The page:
Category Archives: New Business Development

Getting what you want: Pitching

Pitching – how you frame and communicate your need – is essential to getting what you want.  

I’ve been thinking about pitching for many years to support the entrepreneurs I work with win competitions, create partnerships and raise funding. Pitching skills help us get what we want beyond starting a new business or initiative. We pitch when we present ourselves for a job interview, market our product, tell our colleagues our new idea or try to get kids to clean their rooms!

There are many resources available that explain what to include for the content of the pitch. This may differ slightly depending on situation, but generally we need to be able to explain the value proposition, revenue model/incentive, team and relevant capabilities and high-level plan of action.

However, when listening to pitches, I’m often reminded of Maya Angelous’ quote “I’ve learned that people will forget what you said, people will forget what you did, but people will never forget how you made them feel.” Below are some of the less tangible things I’ve learnt about successful pitching:

Pitching starts from first contact – any interaction you have whether on phone, email or written document should all be seen as part of your pitch and create a coherent and compelling narrative. Everything you do builds (or takes away from) credibility and connection. A rude or badly thought-through email before the pitch can create a poor impression. Ask yourself what story you are telling through each interaction and adjust if necessary.

Prepare for the moment you walk into the room – be sure to present your best self before you start. How are you holding yourself? What are you wearing?  What is your non-verbal communication? How are you standing? You can only create one first impression… someone who slopes into the room looking hung-over and wearing only one shoe, may not get the desired response! What first impression do you want to create?

Check in with yourself – know why you want this and be clear which part of your psyche is motivating you. Projects and ideas motivated by ego and anger may lose momentum. Those by a deep connection to the outcome or a curiosity about self are generally easier to sustain.  People support people and likeability is a huge, sometimes unconscious, part of any assessment. Be authentic. Why am I doing this and what do I need to do to bring my best self to it?

Be prepared – to explain your project or idea succinctly against any criteria set out. Make sure your ‘ask’ is clearly articulated. I find the business model canvas or other similar tools useful to ensure I have thought through all aspects of a proposition. Trying different pitch types e.g. pitching using the Pixar style or for a TED talk are useful preparation. Practice both words and gestures. Create a prototype to test/prove the concept. Am I ready for anything?

Know your protagonist – who is this idea benefitting? Do they care? What do they have to say about it? An idea needs to centre on an ‘end-user’, ‘beneficiary’ or ‘customer’. There are lots of great design thinking tools that allow you to think through any idea from the protagonists’ viewpoint. This is critical to the success of any idea. Who is this idea for and why do they care?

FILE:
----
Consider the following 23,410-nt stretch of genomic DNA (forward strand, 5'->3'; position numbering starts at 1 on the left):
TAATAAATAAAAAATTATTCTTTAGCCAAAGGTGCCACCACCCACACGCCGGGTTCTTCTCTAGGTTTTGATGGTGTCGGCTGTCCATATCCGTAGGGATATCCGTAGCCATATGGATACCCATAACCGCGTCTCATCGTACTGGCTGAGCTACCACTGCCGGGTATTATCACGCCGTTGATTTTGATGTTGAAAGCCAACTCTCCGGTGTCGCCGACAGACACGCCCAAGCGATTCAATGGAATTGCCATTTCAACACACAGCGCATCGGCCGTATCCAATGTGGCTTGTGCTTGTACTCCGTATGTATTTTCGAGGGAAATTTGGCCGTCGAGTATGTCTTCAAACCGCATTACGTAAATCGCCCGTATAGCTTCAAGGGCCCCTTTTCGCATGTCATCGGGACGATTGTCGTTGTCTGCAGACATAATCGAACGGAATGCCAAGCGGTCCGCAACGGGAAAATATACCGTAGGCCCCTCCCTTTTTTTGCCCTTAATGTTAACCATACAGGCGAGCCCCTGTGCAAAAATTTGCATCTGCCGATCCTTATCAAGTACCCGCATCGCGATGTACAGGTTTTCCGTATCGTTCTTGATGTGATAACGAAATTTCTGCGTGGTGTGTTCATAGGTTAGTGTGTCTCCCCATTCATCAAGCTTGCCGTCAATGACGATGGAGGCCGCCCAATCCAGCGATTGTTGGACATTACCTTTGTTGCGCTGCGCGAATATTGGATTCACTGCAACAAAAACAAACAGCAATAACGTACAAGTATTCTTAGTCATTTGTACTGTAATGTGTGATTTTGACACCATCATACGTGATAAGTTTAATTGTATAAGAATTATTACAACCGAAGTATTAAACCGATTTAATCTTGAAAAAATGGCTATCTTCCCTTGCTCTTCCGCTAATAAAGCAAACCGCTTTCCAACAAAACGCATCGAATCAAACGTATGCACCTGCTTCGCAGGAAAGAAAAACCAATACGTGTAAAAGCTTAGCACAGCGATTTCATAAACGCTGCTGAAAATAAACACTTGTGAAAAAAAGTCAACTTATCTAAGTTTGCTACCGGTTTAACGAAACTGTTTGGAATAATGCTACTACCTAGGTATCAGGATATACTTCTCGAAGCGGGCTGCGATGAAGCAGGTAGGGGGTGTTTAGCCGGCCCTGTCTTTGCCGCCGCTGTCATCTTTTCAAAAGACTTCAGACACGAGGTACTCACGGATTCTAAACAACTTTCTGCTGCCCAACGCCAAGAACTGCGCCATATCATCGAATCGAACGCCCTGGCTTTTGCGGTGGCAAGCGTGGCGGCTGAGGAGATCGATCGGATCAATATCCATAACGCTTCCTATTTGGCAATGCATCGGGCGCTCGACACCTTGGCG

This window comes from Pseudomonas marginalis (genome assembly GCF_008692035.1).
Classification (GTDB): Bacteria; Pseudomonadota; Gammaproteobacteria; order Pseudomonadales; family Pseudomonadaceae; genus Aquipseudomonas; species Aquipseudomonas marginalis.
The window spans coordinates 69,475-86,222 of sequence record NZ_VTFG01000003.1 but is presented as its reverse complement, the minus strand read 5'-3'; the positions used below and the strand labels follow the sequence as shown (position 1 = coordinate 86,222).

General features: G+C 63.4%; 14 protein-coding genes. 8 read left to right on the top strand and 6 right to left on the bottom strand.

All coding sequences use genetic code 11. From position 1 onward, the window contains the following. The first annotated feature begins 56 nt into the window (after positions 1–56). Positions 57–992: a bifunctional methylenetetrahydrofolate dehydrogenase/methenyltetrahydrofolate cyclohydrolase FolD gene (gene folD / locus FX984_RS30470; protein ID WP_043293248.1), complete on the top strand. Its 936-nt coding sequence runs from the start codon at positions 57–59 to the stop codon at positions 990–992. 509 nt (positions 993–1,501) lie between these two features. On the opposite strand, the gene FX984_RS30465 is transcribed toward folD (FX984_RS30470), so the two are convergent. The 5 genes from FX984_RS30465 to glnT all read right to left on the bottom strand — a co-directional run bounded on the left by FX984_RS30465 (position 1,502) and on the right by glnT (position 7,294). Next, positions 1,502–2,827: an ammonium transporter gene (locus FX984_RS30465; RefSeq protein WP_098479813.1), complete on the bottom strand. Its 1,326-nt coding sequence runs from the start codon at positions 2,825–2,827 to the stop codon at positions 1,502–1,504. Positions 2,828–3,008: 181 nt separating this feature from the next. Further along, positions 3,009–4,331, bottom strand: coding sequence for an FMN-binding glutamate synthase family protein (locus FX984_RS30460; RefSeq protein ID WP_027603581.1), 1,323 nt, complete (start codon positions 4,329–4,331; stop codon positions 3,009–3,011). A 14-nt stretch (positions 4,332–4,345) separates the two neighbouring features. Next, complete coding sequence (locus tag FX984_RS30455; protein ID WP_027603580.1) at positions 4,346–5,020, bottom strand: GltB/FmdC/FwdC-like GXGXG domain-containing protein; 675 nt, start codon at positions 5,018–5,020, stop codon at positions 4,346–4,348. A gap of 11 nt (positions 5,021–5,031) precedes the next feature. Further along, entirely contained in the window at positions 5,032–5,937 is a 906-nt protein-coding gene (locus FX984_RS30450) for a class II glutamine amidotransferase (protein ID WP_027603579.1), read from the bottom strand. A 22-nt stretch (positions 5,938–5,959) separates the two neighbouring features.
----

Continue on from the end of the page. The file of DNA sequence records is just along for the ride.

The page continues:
Check in with your audience – are they ‘getting it’? Should you pause to connect with them? Are you speaking ‘their language’ (this may be by competence e.g. finance or marketing, their orientation e.g. expressive, quiet or literally cockney, northern, etc.). Have you identified and clearly communicated what’s in it for them? Can you get them to interact with and thereby connect with the idea? A good way to do this is to ask a question e.g. “How many of you travelled here by bus this morning?” Am I connecting with my audience?

Be self-aware – check if you need to flex your style i.e. to minimise or maximise personal attributes e.g. hand gestures, enthusiasm, aggression, quiet confidence, etc. Check your confidence level – there is something different about saying ‘we are trying to’ vs ‘we will’. Are you over-using ‘filler’ words such as “some”, “like”?  These are indicators of a lack of confidence, conviction or preparation. How am I being in this moment?

Bring the idea to life – use graphs, stories, prototypes, story boards, lego and movies to help explain your idea. I’ve seen people bring cooking to a pitch for a new restaurant, create a future magazine cover for a social project and design a prototype of a new wind turbine with toilet rolls to explain their concepts.  Creating an experience is very powerful. Make sure it adds to your idea not distracts from the pitch. Can I explain my idea in a creative way?

Keep it simple – know what your ‘big idea’ is and be able to explain it in a single sentence. It might be helpful to list our context, complication, solution beforehand in order to be clear on the problem it solves and the value it adds. Don’t have more than 3 points in your pitch. Be clear on your 3-5 key messages and ensure these are communicated. Test your pitch on unusual suspects – your kids or the pizza delivery man. This will force you to simplify your message and check your language. What is the one key takeaway for my audience?